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Weekend Box Office: ‘Hobbs & Shaw’ Closes Out The Summer Blockbuster Season, And Tarantino Holds Tight

Universal

Summer isn’t officially over yet, but the Fast & Furious spin-off, Hobbs & Shaw, represents the last big heave of the summer before studios begin burning off lower budget films as we head into the dog days of August. Hobbs & Shaw did their August slot proud, kicking up around $60.8 million in proceeds. That’s comparable to other openings in the first weekend of August, like Rise of the Planet of the Apes ($54 million), The Bourne Ultimatum ($69 million), and Signs ($60 million). It’s perhaps not quite as big as Universal might have hoped, given the $200 million production price tag and the overall budget (including marketing) upwards of $360 million. The good news is, it’s in line to double that opening overseas ($120) for a $180 million worldwide bow, though — as Deadline notes — it’ll need to make around $600 million worldwide to break even. That’s definitely doable; the last Fast and Furious film, The Fate of the Furious, scored $1.2 billion worldwide, although Hobbs and Shaw opened considerably lower than Fate’s $97 million and the $147 million opening of Furious 7 in 2015.

Reviews were in line with the previous Fast and Furious entry, The Fate and the Furious (67 percent on Rotten Tomatoes), although audiences weren’t quite as in love with it (an A- Cinemascore compared to the A of Fate). Whether it can parlay a good Cinemascore into long August legs remains to be seen, although competition for the rest of the month isn’t exactly fierce — the only direct competitor for the rest of August is probably Angel Has Fallen, another one of those Gerard Butler disaster films.

Its bigger competition may actually come from Quentin Tarantino’s Once Upon a Time in Hollywood, which is playing similar to Christopher Nolan’s Dunkirk, a late July opening that saw only modest drops for weeks. OUATIH dropped only 51 percent in its second weekend, adding $20 million to bring its ten-day total to a tidy $79 million, meaning it will reach its $90 million production budget before its released overseas in a couple of weeks.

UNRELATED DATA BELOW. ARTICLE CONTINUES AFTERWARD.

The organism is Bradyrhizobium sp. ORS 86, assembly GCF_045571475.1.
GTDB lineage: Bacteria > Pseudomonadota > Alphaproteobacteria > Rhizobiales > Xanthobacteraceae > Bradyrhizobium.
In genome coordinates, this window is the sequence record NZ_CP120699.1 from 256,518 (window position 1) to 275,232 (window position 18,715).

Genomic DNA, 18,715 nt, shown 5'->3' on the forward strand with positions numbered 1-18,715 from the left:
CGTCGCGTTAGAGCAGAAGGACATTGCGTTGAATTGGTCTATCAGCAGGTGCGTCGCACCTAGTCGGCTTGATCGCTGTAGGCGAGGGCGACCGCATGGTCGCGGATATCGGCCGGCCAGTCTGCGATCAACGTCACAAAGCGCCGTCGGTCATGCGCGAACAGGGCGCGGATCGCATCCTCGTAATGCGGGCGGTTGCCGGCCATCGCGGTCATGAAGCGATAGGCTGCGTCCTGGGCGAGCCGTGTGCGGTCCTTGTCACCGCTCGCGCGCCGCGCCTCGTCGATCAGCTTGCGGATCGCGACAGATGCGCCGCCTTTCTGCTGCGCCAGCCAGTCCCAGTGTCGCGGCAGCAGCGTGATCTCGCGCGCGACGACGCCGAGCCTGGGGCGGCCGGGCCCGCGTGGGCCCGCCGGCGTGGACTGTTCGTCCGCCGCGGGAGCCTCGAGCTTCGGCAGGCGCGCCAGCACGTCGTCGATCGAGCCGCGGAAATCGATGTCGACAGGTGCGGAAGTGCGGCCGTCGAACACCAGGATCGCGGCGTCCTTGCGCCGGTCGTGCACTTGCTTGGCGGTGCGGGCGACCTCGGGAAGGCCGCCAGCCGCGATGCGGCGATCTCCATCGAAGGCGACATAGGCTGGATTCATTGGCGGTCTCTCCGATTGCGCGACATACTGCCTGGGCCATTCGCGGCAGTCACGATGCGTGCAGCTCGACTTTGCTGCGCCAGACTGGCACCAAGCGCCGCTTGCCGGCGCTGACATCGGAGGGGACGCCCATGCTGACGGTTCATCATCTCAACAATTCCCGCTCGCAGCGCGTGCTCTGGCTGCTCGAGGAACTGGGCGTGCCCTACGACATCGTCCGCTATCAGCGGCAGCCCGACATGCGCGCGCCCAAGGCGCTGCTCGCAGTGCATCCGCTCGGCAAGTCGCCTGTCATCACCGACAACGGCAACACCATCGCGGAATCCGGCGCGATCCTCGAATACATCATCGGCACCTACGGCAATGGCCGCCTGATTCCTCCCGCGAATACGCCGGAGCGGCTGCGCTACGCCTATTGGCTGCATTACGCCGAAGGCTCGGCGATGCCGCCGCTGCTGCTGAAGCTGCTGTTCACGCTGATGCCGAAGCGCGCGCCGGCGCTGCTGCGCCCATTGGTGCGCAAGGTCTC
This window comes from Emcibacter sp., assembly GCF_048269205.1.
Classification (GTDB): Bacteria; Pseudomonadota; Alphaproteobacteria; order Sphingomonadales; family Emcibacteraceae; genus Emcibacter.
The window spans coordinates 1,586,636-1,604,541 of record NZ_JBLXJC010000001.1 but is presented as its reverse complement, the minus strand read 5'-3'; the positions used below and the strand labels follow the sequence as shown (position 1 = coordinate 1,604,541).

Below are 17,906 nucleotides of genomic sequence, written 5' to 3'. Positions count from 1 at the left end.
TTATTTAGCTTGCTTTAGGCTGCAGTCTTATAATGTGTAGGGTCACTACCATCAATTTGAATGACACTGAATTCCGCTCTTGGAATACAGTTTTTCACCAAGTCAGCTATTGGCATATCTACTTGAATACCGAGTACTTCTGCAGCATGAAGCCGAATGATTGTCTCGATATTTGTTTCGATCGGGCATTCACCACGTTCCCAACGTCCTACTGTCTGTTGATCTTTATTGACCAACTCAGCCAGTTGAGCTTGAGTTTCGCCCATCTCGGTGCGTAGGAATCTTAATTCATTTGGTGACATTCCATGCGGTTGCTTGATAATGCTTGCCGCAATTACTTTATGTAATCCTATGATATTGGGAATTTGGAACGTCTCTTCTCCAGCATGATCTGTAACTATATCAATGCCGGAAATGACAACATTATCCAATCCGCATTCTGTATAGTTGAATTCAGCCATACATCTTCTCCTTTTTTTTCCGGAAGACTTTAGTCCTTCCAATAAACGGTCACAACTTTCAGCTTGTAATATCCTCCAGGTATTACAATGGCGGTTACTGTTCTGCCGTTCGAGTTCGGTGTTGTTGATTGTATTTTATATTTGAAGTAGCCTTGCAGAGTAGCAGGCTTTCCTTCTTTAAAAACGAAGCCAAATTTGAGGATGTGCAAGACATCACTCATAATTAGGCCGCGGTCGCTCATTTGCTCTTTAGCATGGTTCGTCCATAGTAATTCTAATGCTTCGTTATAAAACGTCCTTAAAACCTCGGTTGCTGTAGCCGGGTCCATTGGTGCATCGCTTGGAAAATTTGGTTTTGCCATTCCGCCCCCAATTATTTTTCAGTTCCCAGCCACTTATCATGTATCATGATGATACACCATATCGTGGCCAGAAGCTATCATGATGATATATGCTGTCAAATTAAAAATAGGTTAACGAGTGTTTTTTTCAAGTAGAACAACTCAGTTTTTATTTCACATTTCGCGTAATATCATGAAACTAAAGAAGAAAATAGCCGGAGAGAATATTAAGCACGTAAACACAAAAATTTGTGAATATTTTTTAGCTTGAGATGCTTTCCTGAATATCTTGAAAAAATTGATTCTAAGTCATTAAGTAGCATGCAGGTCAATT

Hollywood came in third place, behind second place The Lion King, which continues to do exceptionally well, racking up another $38 million to bring its three-week total to $431 million, surpassing the original’s $422 million run. It’s also already crossed the $1 billion mark worldwide. Fourth place Spider-Man: Far from Home has also crossed $1 billion worldwide, coming in fourth stateside this weekend with $7.9 million to bring its total to $360 million. Fifth place goes to Toy Story 4, which earned $7 million and cross the $400 million mark stateside. It’s earned around $957 million worldwide.

The bottom five, all holdovers, basically fed on box-office scraps. Yesterday earned $2.7 million in its sixth weekend to bring it to $67 million. The Farewell added 275 theaters and earned $2.2 million in 400 theaters nationwide. Crawl fetched $2.1 million to bring its total to $36 million. In its 11th week in the top 10, Aladdin earned another $1.9 million to bring its total to $350 million. It’s also one of four Disney movies to earn $1 billion this year, with a fifth, Toy Story 4, not far behind. Finally, Annabelle Comes Home rounds out the top ten, earning $885,000 to bring its total to $71 million. Meanwhile, lower down on the list, Lionsgate’s John Wick 3 — Parabellum also hit a couple of milestones this summer, surpassing $150 million stateside and $170 million overseas for a worldwide gross of $320 million.

After three weeks in a row in which there was only one wide release each weekend, next week will see the release of a whopping five films in 1500 theaters or more. Dora and the Lost City of Gold is likely to lead all the new entries, followed by Scary Stories to Tell in the Dark, The Kitchen starring Melissa McCarthy and Tiffany Haddish, a Milo Ventimiglia talking dog movie, The Art of Racing in the Rain, and Brian Banks.

Source: Deadline, Box Office Mojo

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